U.S. employers created an anemic number of new jobs in March -- 88,000 -- the weakest job gain in nine months and less than half of what economists had expected as evidence mounts that the nation’s positive economic momentum is slowing.
The Bureau of Labor Statistics’ estimate, which is subject to revisions as more data comes in, attributed the disappointing report to a decline in both manufacturing and retail employment.
The nation’s unemployment rate fell to 7.6 percent from 7.7 percent, but only because 496,000 Americans stopped looking for work. Economists polled by Reuters had expected about 200,000 new payroll jobs in March and that the unemployment rate would hold at 7.7 percent, a four-year low. Total unemployment remains at about 3 million fewer jobs than at the pre-recession peak.
By contrast, employers added 236,000 jobs in February while monthly job creation has averaged 205,000 from November 2012 through February 2013.
More ominous, the participation rate fell to a 40-year low of 63.3 percent last month, from 63.5 percent the month before.
There were two positive data points: jobs gains for February were revised upward to 268,000 from an initial 236,000, and in January to 149,000 from an initial 119,000.
“Given the size of the revisions upward in January, it would be as much of a mistake to overreact to this number on the downside as it would have been to overreact to the February number on the upside," said Steven Blitz, chief economist at ITG.
“The truth lies some place in the middle, and the middle -- let’s call it 175,000 private sector jobs per month -- is enough to sustain growth, though not enough to drive down unemployment the old fashioned way, with people finding work and the labor force growing.”
Nevertheless, the weak headline numbers drew a quick response from the markets. The S&P 500 tumbled 1.25 percent to 1,540.49, the Dow Jones Industrial Average fell 1.13 percent to 14,441.30, and the Nasdaq 100 plunged 1.55 percent to 3,174.86. Gold rose 0.78 percent or $12.10 to $1,564.50. The euro fell against the greenback by 0.5 percent to a fraction less than $1.30.
Analysts attributed the surprisingly bad March job creation total to Washington’s payroll tax hike implemented in January and, to a lesser extent, across-the-board sequester budget cuts.
The March jobs report is expected to stiffen the U.S. central bank’s resolve to keep up the $85 billion per month money printing it has engaged in since last fall to boost the economy.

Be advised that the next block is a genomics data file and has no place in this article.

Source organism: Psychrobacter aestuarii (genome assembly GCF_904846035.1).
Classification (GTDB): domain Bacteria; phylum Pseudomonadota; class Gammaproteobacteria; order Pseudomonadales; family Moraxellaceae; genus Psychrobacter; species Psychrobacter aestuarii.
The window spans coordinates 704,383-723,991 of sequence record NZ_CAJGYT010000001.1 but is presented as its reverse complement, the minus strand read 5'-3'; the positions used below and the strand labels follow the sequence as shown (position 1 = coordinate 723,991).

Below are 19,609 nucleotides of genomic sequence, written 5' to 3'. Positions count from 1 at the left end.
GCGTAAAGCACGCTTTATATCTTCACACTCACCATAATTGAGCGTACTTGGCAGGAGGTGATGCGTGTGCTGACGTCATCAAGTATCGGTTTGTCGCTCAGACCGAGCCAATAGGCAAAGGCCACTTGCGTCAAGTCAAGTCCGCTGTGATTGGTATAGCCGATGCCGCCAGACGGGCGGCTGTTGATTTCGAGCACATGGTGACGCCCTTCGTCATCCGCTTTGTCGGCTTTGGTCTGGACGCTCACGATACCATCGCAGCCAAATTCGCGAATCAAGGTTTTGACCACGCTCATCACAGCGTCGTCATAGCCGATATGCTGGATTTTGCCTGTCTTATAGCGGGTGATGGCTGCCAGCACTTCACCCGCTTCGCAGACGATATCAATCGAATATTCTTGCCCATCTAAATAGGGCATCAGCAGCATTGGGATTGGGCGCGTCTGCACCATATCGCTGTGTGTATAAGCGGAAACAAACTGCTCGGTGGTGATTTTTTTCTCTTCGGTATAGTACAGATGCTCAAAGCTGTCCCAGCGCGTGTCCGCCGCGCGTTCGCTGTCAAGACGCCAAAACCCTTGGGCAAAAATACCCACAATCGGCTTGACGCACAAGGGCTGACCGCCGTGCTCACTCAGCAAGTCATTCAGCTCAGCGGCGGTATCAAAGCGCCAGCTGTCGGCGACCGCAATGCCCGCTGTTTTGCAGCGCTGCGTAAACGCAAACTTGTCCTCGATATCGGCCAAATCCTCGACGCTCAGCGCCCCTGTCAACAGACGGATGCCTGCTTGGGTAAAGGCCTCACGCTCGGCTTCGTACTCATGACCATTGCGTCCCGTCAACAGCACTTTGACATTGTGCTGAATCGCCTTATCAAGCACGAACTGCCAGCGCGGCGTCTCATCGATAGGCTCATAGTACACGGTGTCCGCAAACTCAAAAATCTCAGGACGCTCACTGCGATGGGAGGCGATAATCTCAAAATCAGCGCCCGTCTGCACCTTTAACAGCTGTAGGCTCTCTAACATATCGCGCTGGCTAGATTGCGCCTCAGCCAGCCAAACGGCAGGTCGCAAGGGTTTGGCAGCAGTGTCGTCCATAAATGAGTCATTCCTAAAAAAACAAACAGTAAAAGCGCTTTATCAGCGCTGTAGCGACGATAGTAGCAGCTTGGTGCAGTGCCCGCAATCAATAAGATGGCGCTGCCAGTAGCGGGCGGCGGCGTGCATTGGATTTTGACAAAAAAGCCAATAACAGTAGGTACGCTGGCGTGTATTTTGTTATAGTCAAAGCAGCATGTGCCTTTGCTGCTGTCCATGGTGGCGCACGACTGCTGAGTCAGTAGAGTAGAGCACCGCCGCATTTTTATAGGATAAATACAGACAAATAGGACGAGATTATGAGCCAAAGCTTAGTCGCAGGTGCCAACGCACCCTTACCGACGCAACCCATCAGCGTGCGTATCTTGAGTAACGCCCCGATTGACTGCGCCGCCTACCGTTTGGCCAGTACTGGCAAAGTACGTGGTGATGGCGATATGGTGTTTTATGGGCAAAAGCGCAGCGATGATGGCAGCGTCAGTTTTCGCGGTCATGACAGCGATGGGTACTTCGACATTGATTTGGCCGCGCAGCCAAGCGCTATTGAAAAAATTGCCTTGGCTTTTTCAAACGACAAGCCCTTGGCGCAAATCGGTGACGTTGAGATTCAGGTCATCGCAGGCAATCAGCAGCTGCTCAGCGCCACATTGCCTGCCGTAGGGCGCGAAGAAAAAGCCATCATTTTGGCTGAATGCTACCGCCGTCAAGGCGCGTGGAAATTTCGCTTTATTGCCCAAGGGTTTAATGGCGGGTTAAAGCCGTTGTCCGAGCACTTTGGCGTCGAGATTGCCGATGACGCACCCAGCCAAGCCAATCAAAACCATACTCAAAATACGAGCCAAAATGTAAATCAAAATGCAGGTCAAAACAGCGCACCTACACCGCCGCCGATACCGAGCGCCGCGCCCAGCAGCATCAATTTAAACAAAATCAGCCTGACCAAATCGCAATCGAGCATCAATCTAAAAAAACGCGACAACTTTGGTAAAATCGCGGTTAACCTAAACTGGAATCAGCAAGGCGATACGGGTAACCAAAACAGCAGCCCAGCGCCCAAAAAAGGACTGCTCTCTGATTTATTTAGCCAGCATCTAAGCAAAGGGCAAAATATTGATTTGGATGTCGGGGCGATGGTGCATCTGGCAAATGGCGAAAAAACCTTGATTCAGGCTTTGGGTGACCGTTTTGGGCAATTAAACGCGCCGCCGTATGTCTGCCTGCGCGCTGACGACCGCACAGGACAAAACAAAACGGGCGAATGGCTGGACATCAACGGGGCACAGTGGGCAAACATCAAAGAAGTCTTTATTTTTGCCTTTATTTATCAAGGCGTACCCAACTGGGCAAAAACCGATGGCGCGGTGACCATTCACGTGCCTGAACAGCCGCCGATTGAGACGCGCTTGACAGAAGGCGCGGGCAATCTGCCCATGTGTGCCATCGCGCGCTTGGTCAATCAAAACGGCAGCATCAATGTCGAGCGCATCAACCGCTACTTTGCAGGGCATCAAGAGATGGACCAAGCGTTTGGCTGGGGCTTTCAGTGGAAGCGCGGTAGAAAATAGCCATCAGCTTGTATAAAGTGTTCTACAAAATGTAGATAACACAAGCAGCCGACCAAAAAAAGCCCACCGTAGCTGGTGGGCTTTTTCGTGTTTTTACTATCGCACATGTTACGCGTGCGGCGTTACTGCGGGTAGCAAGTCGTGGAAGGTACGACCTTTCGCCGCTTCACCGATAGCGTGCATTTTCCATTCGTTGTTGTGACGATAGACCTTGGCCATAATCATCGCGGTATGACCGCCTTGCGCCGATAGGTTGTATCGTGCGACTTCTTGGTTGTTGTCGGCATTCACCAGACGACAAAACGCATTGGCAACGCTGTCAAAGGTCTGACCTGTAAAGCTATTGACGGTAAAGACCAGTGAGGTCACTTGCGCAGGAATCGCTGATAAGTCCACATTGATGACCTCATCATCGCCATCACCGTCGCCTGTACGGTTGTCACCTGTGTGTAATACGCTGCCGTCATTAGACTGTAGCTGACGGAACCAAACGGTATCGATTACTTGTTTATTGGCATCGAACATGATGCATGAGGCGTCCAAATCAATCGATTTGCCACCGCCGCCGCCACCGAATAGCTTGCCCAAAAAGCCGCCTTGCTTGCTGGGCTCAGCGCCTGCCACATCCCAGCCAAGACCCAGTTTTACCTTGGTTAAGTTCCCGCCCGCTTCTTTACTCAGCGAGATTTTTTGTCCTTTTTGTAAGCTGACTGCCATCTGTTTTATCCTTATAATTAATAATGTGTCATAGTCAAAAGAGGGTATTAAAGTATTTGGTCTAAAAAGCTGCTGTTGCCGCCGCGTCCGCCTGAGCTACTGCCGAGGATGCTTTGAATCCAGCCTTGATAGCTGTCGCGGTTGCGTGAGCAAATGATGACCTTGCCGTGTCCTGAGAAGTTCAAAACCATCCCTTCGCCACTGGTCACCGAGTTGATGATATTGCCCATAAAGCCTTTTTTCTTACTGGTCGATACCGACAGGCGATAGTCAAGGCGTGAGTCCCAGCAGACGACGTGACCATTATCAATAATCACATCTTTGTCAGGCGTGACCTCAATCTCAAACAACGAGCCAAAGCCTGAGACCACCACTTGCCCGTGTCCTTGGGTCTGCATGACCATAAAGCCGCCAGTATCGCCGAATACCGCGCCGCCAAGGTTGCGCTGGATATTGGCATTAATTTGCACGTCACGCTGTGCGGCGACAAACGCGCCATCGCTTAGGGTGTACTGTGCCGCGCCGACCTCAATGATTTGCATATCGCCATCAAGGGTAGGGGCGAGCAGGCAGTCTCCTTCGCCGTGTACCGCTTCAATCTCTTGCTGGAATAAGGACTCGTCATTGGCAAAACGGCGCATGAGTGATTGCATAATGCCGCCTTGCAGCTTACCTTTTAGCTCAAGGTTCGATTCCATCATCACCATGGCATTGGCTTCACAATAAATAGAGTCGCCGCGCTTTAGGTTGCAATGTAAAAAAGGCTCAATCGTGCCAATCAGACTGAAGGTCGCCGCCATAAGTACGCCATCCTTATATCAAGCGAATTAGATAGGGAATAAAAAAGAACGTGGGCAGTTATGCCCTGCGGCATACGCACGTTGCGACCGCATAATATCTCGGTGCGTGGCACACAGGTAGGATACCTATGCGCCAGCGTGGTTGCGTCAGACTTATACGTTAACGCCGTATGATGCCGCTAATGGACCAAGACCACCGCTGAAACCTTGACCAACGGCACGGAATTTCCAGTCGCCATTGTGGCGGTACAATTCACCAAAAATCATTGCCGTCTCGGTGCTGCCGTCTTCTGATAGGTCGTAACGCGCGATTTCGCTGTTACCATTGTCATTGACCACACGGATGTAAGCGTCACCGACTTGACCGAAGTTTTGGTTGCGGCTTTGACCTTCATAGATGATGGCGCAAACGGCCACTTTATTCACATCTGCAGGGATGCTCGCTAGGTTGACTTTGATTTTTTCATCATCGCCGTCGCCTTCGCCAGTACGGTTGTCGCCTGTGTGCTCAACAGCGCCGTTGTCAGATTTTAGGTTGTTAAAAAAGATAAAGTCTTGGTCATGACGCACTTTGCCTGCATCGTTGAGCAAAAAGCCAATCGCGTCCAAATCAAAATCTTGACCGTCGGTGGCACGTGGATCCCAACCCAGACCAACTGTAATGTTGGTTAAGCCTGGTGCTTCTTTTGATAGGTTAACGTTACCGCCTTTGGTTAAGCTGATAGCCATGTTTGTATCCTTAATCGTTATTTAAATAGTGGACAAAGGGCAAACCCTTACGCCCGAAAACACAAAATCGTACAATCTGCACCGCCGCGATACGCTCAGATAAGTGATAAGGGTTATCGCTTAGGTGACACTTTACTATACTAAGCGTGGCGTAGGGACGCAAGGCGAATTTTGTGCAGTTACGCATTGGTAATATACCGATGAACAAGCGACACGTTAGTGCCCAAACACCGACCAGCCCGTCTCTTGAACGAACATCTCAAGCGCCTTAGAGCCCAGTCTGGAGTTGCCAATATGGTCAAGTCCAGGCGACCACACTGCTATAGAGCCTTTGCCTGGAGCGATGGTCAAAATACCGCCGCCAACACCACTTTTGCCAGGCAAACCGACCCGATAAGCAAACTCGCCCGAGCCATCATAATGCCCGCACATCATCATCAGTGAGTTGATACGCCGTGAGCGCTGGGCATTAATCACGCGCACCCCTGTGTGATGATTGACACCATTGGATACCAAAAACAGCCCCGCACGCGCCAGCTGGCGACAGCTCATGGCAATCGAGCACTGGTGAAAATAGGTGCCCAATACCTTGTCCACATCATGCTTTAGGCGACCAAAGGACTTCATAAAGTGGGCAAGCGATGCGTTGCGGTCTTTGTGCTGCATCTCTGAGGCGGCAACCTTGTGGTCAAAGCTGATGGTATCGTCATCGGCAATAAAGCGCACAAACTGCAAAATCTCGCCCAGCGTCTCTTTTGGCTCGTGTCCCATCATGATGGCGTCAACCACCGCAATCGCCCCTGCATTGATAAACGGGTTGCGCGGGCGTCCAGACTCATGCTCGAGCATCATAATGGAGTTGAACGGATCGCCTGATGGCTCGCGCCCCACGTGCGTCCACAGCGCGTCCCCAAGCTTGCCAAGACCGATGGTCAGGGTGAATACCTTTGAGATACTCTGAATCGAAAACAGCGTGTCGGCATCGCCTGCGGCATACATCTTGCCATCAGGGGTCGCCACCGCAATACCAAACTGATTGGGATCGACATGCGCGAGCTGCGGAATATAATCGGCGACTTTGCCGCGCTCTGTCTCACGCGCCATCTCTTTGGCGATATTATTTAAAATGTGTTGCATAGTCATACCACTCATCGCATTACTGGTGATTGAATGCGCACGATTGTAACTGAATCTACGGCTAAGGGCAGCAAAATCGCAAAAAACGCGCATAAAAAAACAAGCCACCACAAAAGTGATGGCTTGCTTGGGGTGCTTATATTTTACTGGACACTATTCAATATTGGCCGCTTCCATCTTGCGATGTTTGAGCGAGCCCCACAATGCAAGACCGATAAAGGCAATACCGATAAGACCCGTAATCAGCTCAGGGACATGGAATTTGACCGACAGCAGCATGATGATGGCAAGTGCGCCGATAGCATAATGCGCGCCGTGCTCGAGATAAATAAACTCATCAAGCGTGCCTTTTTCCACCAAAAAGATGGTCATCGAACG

“With the nonfarm payrolls coming in well below expectations, the market is assured that the Federal Reserve will not be taking its foot off the quantitative easing gas pedal anytime soon,” said Douglas Borthwick of Chapdelaine Foreign Exchange.
“Bad economic numbers in the U.S. will be met by Federal Reserve resolve, ensuring U.S. dollar weakness going forward, against all currencies except Japan, where the Bank of Japan has entered the quantitative easing party late, but with a much larger bazooka.”
Combined with other weak economic reports this week and numerous downward revisions of first-quarter earnings estimates -- Reuters estimated S&P 500 first-quarter earnings are now up a mere 1.6 percent from the year-earlier level -- and the March data signals a sharp drop in economic momentum seen at the end of the first quarter.
Earlier this week private payroll processor ADP said companies hired only 158,000 new employees in March, the smallest gain since October 2012, well below the consensus estimate of 197,000. March hiring also saw a sharp drop from February’s upwardly revised 236,000, ADP said on Wednesday.
The Institute for Supply Management also issued a downbeat report earlier this week on the health of the services sector, which dominates the economy. ISM said employment fell to 53.2 percent from 57.2 percent, the lowest level since November.
ISM's barometer of manufacturing activity in March dipped as well. Analysts polled by Reuters see employment in the sector rising by 10,000 in March, compared with 14,000 in the prior month.
Before the March jobs report came out, futures on the S&P 500, which fell 0.6 percent this week and were on track for its worst week of the year, slid. The S&P 500 had fallen 8.3 points and was below fair value, a figure that gauges share prices by assessing account interest rates, dividends and time to expiration on the contract. The Nasdaq 100 futures had declined 17 points and the Dow Jones Industrial Average futures had been off 73 points.
Mike Obel assigns, edits and writes stories about business, markets, finance and economics. Before coming to International Business Times, he worked on the Finance Desk of...